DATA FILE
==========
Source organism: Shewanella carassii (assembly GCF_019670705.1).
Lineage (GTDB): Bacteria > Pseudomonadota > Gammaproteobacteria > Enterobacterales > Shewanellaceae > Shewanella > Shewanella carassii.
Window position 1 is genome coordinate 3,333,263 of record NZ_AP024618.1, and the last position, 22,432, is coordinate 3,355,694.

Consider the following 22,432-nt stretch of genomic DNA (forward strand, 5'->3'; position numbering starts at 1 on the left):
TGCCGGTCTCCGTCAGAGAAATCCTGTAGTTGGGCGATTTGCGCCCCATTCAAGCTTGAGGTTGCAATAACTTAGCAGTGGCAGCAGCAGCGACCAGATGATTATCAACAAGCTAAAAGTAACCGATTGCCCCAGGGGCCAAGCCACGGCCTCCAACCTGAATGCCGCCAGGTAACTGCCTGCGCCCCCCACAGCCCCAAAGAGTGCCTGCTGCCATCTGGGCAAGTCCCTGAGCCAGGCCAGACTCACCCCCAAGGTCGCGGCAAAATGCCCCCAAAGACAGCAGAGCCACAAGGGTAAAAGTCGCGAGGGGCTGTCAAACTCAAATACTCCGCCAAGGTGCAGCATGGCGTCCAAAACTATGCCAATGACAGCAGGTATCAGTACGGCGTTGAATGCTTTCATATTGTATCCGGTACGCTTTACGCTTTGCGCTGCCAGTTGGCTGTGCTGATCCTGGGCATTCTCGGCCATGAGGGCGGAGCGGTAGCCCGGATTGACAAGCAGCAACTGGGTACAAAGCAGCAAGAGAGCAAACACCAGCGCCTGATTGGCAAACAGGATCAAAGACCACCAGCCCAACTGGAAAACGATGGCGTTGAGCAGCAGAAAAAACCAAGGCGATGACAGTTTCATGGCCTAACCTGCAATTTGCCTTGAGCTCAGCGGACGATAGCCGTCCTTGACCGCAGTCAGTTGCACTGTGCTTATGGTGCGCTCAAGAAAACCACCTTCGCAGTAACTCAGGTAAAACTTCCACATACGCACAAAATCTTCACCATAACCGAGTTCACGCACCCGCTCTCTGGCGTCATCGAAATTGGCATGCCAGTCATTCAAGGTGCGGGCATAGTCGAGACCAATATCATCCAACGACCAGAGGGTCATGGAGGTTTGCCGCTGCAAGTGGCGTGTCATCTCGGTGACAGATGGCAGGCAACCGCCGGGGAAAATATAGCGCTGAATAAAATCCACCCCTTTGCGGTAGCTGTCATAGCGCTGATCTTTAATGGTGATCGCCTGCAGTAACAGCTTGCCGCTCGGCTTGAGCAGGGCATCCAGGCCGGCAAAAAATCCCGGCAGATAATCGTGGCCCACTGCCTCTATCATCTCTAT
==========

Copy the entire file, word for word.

Source organism: Shewanella carassii (assembly GCF_019670705.1).
Lineage (GTDB): Bacteria > Pseudomonadota > Gammaproteobacteria > Enterobacterales > Shewanellaceae > Shewanella > Shewanella carassii.
Window position 1 is genome coordinate 3,333,263 of record NZ_AP024618.1, and the last position, 22,432, is coordinate 3,355,694.

Consider the following 22,432-nt stretch of genomic DNA (forward strand, 5'->3'; position numbering starts at 1 on the left):
TGCCGGTCTCCGTCAGAGAAATCCTGTAGTTGGGCGATTTGCGCCCCATTCAAGCTTGAGGTTGCAATAACTTAGCAGTGGCAGCAGCAGCGACCAGATGATTATCAACAAGCTAAAAGTAACCGATTGCCCCAGGGGCCAAGCCACGGCCTCCAACCTGAATGCCGCCAGGTAACTGCCTGCGCCCCCCACAGCCCCAAAGAGTGCCTGCTGCCATCTGGGCAAGTCCCTGAGCCAGGCCAGACTCACCCCCAAGGTCGCGGCAAAATGCCCCCAAAGACAGCAGAGCCACAAGGGTAAAAGTCGCGAGGGGCTGTCAAACTCAAATACTCCGCCAAGGTGCAGCATGGCGTCCAAAACTATGCCAATGACAGCAGGTATCAGTACGGCGTTGAATGCTTTCATATTGTATCCGGTACGCTTTACGCTTTGCGCTGCCAGTTGGCTGTGCTGATCCTGGGCATTCTCGGCCATGAGGGCGGAGCGGTAGCCCGGATTGACAAGCAGCAACTGGGTACAAAGCAGCAAGAGAGCAAACACCAGCGCCTGATTGGCAAACAGGATCAAAGACCACCAGCCCAACTGGAAAACGATGGCGTTGAGCAGCAGAAAAAACCAAGGCGATGACAGTTTCATGGCCTAACCTGCAATTTGCCTTGAGCTCAGCGGACGATAGCCGTCCTTGACCGCAGTCAGTTGCACTGTGCTTATGGTGCGCTCAAGAAAACCACCTTCGCAGTAACTCAGGTAAAACTTCCACATACGCACAAAATCTTCACCATAACCGAGTTCACGCACCCGCTCTCTGGCGTCATCGAAATTGGCATGCCAGTCATTCAAGGTGCGGGCATAGTCGAGACCAATATCATCCAACGACCAGAGGGTCATGGAGGTTTGCCGCTGCAAGTGGCGTGTCATCTCGGTGACAGATGGCAGGCAACCGCCGGGGAAAATATAGCGCTGAATAAAATCCACCCCTTTGCGGTAGCTGTCATAGCGCTGATCTTTAATGGTGATCGCCTGCAGTAACAGCTTGCCGCTCGGCTTGAGCAGGGCATCCAGGCCGGCAAAAAATCCCGGCAGATAATCGTGGCCCACTGCCTCTATCATCTCTAT